Please welcome Oxytocin! Oxytocin is a peptide hormone, most of which is made in the brain. Some of this oxytocin is released into the blood and affects body organs, such as the uterus and cervix during child birth and the mammary glands during breast feeding. But some of it stays in the brain and spinal cord, acting on neurons with oxytocin receptors to affect a number of behaviors. Released during child birth and nursing, oxytocin is important for helping mammalian mothers behave like moms and in species in which both parents raise young, it helps fathers behave like dads. Also released during sex, oxytocin plays an important role in pair bonding in prairie voles (particularly in the female of the pair). In humans, people given oxytocin nasal sprays have been reported to have less fear, more financial trust in strangers, increased generosity, improved memory for faces, improved recognition of social cues, and increased empathy.

But before you fall head-over-heels for oxytocin, you should know a few more things. For one thing, oxytocin isn’t exclusively linked with feel-good emotions; It has also been associated with territoriality, aggressive defense of offspring, and forming racist associations. Also, oxytocin doesn’t work alone. It has been shown to interact with vasopressin, dopamine, adrenaline and corticosterone and all these interactions affect pair bonding.

Next up is Vasopressin! Vasopressin is closely related to oxytocin. Like oxytocin receptors, vasopressin receptors are expressed in different patterns in the brains of monogamous vole species compared to promiscuous vole species. Released during sex, vasopressin plays an important role in pair bonding in monogamous prairie voles (particularly in the male of the pair). If you block vasopressin in the brain of a paired male prairie vole, he will be more likely to prefer spending time around a new female rather than his mate. On the flip side, if you increase vasopressin activity in specific brain regions of an unpaired male prairie vole or even a promiscuous male meadow vole and introduce him to a female, he will prefer spending time with her than other females. Vasopressin may also make male prairie voles more paternal.

But vasopressin does a lot of things. In the body, its primary function is to regulate water retention. In the brain, it plays a role in memory formation and territorial aggression. And even its role in monogamy is not exclusive: Vasopressin interacts with oxytocin and testosterone when working to regulate pair bonding and parental behavior.

Look out for Cortisol! Cortisol is produced by the adrenal glands (on top of the kidneys) and is involved in stress responses in humans and primates. Both men and women have increased cortisol levels when they report that they have recently fallen in love. Many studies have also found relationships between cortisol and maternal behavior in primates, but sometimes they show that cortisol increases maternal behavior and sometimes it prevents it. In rodents, where corticosterone is similar to cortisol, the story is also not very clear. Corticosterone appears to be necessary for male prairie voles to form pair bonds and it plays a role in maintaining pair bonds and promoting paternal behavior. But in female prairie voles, the opposite seems to be true! Corticosterone in females appears to prevent preference for spending time with their partner and pair bond formation.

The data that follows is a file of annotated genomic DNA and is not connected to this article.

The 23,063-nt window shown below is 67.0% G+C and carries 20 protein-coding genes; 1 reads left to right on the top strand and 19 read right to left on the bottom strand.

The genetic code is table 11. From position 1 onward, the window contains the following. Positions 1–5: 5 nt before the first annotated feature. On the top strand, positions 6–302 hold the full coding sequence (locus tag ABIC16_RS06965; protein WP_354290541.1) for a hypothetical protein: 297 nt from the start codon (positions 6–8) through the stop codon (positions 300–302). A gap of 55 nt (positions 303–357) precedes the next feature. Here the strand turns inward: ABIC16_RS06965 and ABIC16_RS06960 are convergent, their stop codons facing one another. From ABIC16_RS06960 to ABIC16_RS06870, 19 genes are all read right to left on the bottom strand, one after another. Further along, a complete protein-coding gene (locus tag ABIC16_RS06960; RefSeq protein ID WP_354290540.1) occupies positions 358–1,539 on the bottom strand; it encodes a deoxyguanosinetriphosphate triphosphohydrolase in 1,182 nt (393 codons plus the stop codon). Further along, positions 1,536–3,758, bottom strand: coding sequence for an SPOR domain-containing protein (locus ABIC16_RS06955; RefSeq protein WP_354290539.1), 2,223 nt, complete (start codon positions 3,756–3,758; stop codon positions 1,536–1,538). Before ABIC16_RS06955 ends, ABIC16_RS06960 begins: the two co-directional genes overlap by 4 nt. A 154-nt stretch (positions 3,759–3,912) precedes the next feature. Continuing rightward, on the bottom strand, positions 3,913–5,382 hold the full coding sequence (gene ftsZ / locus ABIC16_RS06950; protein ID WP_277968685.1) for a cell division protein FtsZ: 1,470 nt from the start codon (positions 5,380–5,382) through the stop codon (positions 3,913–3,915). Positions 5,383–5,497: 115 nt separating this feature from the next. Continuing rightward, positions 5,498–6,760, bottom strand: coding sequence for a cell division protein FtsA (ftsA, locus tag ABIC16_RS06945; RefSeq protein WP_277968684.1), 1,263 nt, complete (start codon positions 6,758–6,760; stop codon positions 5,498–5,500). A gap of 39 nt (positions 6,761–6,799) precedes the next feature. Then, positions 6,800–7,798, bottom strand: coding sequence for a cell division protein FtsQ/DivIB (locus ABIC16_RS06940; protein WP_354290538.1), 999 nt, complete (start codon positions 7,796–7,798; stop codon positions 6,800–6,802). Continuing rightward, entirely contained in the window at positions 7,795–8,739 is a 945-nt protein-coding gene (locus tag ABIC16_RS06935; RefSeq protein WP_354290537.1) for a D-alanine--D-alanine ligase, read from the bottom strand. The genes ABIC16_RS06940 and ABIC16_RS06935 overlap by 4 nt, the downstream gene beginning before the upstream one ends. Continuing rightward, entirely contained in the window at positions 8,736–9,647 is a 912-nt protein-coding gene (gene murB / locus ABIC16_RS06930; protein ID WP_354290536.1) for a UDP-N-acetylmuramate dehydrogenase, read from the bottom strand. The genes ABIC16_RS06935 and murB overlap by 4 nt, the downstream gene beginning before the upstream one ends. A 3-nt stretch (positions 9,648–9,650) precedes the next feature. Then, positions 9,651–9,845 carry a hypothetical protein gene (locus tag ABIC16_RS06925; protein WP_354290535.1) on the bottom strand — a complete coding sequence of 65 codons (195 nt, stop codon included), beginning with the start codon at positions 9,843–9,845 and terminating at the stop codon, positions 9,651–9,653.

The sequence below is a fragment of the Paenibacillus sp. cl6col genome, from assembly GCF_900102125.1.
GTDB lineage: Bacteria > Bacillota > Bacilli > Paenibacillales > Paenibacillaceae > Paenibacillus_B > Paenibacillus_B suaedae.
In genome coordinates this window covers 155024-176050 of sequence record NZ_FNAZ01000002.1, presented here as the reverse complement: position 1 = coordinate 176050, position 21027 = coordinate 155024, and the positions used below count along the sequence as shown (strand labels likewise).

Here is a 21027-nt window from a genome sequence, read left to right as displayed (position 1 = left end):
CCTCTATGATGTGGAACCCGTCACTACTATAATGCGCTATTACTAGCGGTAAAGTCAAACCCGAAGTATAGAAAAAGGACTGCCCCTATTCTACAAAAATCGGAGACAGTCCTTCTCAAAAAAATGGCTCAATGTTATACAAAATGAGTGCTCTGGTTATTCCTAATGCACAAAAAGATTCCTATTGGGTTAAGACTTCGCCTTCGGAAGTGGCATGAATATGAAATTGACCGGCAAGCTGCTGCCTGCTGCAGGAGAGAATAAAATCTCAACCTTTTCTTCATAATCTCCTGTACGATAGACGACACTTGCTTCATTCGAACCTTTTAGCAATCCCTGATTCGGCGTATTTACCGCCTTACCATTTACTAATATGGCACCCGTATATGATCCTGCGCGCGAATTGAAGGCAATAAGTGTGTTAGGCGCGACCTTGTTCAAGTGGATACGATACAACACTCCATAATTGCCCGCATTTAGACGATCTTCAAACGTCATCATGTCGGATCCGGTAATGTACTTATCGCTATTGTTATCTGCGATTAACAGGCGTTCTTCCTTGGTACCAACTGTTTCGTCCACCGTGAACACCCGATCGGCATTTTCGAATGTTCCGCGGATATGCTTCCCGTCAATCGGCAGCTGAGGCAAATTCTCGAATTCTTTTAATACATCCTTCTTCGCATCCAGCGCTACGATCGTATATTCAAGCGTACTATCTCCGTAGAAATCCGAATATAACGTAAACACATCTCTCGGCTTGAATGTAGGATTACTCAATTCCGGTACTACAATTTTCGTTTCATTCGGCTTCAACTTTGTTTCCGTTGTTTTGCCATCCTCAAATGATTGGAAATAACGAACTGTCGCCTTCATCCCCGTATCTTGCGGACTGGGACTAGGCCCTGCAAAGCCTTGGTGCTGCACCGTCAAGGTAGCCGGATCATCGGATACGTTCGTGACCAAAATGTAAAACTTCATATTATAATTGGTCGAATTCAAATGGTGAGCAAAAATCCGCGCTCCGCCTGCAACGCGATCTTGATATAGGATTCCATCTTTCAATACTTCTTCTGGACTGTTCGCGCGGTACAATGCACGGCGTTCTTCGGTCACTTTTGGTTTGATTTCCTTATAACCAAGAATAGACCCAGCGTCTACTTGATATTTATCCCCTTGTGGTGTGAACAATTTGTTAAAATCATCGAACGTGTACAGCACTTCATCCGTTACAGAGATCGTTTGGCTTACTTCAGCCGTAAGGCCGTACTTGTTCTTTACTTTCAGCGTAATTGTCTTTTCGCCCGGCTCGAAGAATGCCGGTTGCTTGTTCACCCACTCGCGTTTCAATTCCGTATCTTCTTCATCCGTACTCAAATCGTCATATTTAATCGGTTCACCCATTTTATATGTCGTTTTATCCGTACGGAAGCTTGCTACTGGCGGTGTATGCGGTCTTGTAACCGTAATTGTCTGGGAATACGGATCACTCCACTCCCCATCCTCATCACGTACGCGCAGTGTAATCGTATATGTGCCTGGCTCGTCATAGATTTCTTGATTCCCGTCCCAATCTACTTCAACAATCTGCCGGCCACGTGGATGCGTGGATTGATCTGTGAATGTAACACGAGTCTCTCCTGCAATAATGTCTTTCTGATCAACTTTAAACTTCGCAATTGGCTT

Put your hands together for Testosterone! Testosterone is a steroid hormone and is primarily secreted from the gonads (testes in males and ovaries in females). Frequently referred to as “the male hormone”, both males and females have it and use it, although maybe a little differently. Testosterone is associated with sex drive in both men and women. But men who have recently fallen in love have lower testosterone levels than do single males, whereas women who have recently fallen in love have higher testosterone than single gals.

This is Estrogen! Estrogen is another steroid hormone, frequently referred to as “the female hormone”, although again, both males and females have it. Estrogen also seems to play a role in sex drive in both men and women. The combination of high estrogen levels and dropping progesterone levels (another steroid hormone) is critical for the development of maternal behavior in primates, sheep and rodents. But look closer and you will find that the activation of estrogen receptors in particular brain regions is associated with less sexual receptivity, parental behavior, and the preference for spending time with the mate.

So let’s have a round of applause for this year’s contenders in The Love Chemical Pageant! Now it is your turn to voice your opinion in the comments section below. Vote for the neurochemical you believe deserves the title The Love Chemical. Or suggest an alternative pageant result!

Want to know more? Check these out:

Burkett, J.P. and Young, L.J. (2012). The behavioral, anatomical and pharmacological parallels between social attachment, love and addiction. Psychopharmacology, 224:1-26.

Fisher, H.E. (1998). Lust, attraction, and attachment in mammalian reproduction. Human Nature, 9(1) 23-52.

Marazziti, D. and Canale, D. (2004). Hormonal changes when falling in love. Psychoneuroendocrinology, 29, 931-936.

Van Anders, S.M. and Watson, N.V. (2006). Social neuroendocrinology: Effects of social contexts and behaviors on sex steroids in humans. Human Nature, 17(2), 212-237.

Young, K.A., Gobrogge, K.L., Liu, Y. and Wang, Z. (2011). The neurobiology of pair bonding: Insights from a socially monogamous rodent. Frontiers in Neuroendocrinology, 32(2011), 53-69.